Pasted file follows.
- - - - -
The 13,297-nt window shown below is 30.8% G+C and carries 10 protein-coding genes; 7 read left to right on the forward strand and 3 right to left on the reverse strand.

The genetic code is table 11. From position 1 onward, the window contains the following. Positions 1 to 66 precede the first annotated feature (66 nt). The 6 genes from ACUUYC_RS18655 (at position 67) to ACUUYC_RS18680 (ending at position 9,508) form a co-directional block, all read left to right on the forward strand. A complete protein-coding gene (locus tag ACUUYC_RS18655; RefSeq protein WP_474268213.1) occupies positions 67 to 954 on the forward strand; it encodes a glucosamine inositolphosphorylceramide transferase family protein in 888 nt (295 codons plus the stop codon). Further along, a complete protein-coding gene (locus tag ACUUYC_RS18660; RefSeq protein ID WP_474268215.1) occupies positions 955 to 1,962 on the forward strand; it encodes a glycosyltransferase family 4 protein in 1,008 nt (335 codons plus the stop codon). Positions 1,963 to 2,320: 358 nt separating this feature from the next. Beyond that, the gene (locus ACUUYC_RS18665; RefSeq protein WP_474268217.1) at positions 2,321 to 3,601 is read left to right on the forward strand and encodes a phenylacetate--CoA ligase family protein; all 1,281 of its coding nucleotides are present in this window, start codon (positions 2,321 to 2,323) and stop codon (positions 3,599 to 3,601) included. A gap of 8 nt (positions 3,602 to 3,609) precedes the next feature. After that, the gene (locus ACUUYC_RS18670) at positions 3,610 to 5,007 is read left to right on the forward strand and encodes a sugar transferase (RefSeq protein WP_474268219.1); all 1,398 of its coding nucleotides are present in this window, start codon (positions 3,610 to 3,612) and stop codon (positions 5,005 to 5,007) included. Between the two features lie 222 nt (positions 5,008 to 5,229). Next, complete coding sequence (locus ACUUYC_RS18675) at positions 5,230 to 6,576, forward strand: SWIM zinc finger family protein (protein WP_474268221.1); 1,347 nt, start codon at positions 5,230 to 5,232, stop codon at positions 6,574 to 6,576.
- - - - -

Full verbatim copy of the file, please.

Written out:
The 13,297-nt window shown below is 30.8% G+C and carries 10 protein-coding genes; 7 read left to right on the forward strand and 3 right to left on the reverse strand.

The genetic code is table 11. From position 1 onward, the window contains the following. Positions 1 to 66 precede the first annotated feature (66 nt). The 6 genes from ACUUYC_RS18655 (at position 67) to ACUUYC_RS18680 (ending at position 9,508) form a co-directional block, all read left to right on the forward strand. A complete protein-coding gene (locus tag ACUUYC_RS18655; RefSeq protein WP_474268213.1) occupies positions 67 to 954 on the forward strand; it encodes a glucosamine inositolphosphorylceramide transferase family protein in 888 nt (295 codons plus the stop codon). Further along, a complete protein-coding gene (locus tag ACUUYC_RS18660; RefSeq protein ID WP_474268215.1) occupies positions 955 to 1,962 on the forward strand; it encodes a glycosyltransferase family 4 protein in 1,008 nt (335 codons plus the stop codon). Positions 1,963 to 2,320: 358 nt separating this feature from the next. Beyond that, the gene (locus ACUUYC_RS18665; RefSeq protein WP_474268217.1) at positions 2,321 to 3,601 is read left to right on the forward strand and encodes a phenylacetate--CoA ligase family protein; all 1,281 of its coding nucleotides are present in this window, start codon (positions 2,321 to 2,323) and stop codon (positions 3,599 to 3,601) included. A gap of 8 nt (positions 3,602 to 3,609) precedes the next feature. After that, the gene (locus ACUUYC_RS18670) at positions 3,610 to 5,007 is read left to right on the forward strand and encodes a sugar transferase (RefSeq protein WP_474268219.1); all 1,398 of its coding nucleotides are present in this window, start codon (positions 3,610 to 3,612) and stop codon (positions 5,005 to 5,007) included. Between the two features lie 222 nt (positions 5,008 to 5,229). Next, complete coding sequence (locus ACUUYC_RS18675) at positions 5,230 to 6,576, forward strand: SWIM zinc finger family protein (protein WP_474268221.1); 1,347 nt, start codon at positions 5,230 to 5,232, stop codon at positions 6,574 to 6,576.